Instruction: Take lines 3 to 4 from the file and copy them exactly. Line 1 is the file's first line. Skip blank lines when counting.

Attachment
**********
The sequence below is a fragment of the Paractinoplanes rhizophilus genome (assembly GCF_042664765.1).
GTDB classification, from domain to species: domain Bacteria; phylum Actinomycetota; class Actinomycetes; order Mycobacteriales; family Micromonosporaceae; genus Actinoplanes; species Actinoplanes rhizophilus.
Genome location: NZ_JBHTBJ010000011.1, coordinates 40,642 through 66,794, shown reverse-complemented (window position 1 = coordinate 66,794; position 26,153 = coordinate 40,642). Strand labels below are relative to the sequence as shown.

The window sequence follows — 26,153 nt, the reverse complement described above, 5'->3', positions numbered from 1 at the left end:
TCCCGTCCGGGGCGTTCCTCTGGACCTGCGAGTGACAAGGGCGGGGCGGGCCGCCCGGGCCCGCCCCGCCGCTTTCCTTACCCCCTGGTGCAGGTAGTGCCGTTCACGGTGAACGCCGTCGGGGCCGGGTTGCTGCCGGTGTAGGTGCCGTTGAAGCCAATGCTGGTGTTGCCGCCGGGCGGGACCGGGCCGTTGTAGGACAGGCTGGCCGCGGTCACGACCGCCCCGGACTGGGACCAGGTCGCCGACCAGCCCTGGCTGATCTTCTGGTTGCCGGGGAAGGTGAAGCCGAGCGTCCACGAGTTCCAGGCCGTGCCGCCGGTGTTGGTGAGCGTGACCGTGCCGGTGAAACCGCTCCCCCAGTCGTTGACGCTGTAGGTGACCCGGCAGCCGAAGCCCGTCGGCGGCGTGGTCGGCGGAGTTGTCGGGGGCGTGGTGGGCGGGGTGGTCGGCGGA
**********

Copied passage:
Genome location: NZ_JBHTBJ010000011.1, coordinates 40,642 through 66,794, shown reverse-complemented (window position 1 = coordinate 66,794; position 26,153 = coordinate 40,642). Strand labels below are relative to the sequence as shown.

The window sequence follows — 26,153 nt, the reverse complement described above, 5'->3', positions numbered from 1 at the left end: